Dear Chairman Leahy,
On behalf of the International Corporate Accountability Roundtable (“ICAR”), a coalition of human rights groups including Amnesty International, Global Witness, Human Rights Watch, Human Rights First and EarthRights International, we offer our strong support for reintroduction of the Civilian Extraterritorial Jurisdiction Act (“CEJA”) in this Congressional session. We also urge the Senate Judiciary Committee to hold hearings on the need for legislation at an early date.
At the outset, we recognize and commend your leadership in introducing CEJA in the previous session of Congress, and believe that the time is now ripe for passing such an important piece of legislation.
The United States increasingly relies on private contractors to perform a range of services – from serving food to providing armed security – in Africa, Latin America, the Middle East, and elsewhere. In Iraq and Afghanistan, private military and security contractors about equal the number of U.S. troops there, and at times have outnumbered them. Recently, the Commission on Wartime Contracting, in their Second Interim Report to Congress, called on Congress to clarify U.S. jurisdiction over civilian contractors.
Although the Military Extraterritorial Jurisdiction Act (“MEJA”) is applicable to contractors, it applies to contractors and their employees employed by the Department of Defense or from other agencies so long as their employment is related to “supporting the mission of the Department of Defense.” However, for contractors supporting peace-building operations -- which will be the vast majority of contractors in Iraq and Afghanistan going forward -- there exists a serious U.S. jurisdictional gap.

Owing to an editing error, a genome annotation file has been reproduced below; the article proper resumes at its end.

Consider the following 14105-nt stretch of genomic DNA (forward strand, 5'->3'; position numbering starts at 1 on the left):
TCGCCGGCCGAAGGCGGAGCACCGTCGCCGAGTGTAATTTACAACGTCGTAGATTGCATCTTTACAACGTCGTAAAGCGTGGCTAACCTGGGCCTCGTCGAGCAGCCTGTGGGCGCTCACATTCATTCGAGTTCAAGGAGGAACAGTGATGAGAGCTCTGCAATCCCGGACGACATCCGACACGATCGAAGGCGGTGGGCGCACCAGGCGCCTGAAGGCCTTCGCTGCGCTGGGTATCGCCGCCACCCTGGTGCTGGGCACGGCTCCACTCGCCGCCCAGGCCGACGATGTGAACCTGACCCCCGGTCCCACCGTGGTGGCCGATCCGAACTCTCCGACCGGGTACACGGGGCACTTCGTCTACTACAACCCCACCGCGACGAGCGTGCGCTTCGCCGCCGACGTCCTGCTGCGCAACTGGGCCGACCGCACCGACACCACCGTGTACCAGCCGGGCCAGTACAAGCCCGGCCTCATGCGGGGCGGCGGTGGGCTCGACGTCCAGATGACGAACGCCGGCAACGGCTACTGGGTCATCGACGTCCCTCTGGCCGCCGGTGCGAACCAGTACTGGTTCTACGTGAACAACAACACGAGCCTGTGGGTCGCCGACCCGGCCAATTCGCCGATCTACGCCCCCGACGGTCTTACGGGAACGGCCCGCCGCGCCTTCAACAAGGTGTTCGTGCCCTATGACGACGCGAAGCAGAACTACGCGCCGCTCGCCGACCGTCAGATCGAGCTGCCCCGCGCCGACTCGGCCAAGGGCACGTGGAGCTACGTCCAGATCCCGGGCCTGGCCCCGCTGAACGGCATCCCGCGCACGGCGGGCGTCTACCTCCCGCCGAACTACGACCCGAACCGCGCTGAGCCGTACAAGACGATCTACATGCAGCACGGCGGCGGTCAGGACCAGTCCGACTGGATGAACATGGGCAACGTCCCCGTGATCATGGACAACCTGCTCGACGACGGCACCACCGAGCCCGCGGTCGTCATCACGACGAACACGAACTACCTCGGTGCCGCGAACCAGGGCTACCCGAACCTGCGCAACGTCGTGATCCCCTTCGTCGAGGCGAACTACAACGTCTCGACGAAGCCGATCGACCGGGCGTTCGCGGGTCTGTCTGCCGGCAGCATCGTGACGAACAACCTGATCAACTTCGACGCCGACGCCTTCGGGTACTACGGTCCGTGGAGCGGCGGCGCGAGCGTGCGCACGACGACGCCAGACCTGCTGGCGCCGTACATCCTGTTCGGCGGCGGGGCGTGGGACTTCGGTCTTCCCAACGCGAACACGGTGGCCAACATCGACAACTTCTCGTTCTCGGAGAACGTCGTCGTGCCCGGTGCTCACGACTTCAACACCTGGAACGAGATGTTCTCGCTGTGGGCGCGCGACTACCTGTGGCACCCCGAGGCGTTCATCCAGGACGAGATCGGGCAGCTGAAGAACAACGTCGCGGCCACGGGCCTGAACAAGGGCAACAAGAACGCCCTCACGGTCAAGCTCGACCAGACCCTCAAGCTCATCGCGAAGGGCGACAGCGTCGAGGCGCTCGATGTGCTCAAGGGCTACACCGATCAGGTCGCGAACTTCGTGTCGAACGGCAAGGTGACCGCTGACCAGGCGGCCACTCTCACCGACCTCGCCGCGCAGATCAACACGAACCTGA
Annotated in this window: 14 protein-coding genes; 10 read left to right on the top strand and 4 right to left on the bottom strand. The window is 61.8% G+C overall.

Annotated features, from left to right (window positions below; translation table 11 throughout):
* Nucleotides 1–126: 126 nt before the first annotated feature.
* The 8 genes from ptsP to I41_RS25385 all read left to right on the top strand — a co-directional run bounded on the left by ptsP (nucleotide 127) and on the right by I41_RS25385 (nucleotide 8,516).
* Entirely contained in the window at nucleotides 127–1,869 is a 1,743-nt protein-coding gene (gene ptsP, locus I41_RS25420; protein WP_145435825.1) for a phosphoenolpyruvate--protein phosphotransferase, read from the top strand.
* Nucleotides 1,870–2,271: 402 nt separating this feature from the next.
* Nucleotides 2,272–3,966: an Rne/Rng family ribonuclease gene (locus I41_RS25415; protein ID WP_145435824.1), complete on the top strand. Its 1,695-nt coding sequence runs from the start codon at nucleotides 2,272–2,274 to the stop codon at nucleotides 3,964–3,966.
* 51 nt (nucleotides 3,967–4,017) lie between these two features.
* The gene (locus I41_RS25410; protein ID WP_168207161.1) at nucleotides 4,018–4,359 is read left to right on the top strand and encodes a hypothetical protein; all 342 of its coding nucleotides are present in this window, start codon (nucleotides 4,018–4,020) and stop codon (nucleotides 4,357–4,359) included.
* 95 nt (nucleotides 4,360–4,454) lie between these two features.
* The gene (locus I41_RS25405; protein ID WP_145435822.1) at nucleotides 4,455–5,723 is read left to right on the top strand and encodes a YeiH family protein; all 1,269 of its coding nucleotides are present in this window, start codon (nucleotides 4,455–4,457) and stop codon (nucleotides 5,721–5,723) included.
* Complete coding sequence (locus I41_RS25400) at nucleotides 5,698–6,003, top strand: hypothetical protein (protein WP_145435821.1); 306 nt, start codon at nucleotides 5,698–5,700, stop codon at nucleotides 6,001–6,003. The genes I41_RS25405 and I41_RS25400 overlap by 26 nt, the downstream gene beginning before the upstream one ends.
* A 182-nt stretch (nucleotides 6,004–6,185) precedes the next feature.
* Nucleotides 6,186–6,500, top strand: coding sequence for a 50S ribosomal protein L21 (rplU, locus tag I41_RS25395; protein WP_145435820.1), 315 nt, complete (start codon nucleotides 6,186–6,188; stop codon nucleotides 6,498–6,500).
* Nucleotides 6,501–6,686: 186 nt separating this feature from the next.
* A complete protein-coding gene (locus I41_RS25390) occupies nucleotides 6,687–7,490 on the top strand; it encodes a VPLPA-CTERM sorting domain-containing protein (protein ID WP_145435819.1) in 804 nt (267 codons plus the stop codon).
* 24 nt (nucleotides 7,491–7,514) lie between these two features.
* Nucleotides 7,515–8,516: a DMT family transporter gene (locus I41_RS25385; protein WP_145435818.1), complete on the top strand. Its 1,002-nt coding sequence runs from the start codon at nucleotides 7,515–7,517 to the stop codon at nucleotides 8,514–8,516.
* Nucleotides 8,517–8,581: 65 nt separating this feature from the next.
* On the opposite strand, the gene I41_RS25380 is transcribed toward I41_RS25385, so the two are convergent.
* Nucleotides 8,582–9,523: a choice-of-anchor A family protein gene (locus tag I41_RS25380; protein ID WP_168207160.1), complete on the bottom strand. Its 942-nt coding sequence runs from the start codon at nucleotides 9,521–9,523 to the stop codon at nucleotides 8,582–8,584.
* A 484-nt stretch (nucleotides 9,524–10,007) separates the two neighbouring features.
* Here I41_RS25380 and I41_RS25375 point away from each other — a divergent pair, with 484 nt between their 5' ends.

CEJA would close this gap, clarifying and expanding criminal jurisdiction over U.S. contractors fielded abroad for serious crimes committed while employed by any department or agency other than the Armed Forces. CEJA would also provide the Justice Department with the manpower and financial resources to increase oversight and accountability by establishing and funding units to investigate allegations of criminal offenses committed by contractors as well as incidents of contractors unlawfully discharging weapons or seriously injuring a person when deployed abroad.
We therefore encourage you to both reintroduce CEJA and to organize and, in your capacity as Chairman, to hold hearings on this issue before the Senate Judiciary Committee. We commit to working actively with your offices towards these ends, and thank you again for your commitment to this important issue.
Coordinator, International Corporate Accountability Roundtable
On behalf of:
Human Rights Watch
Human Rights First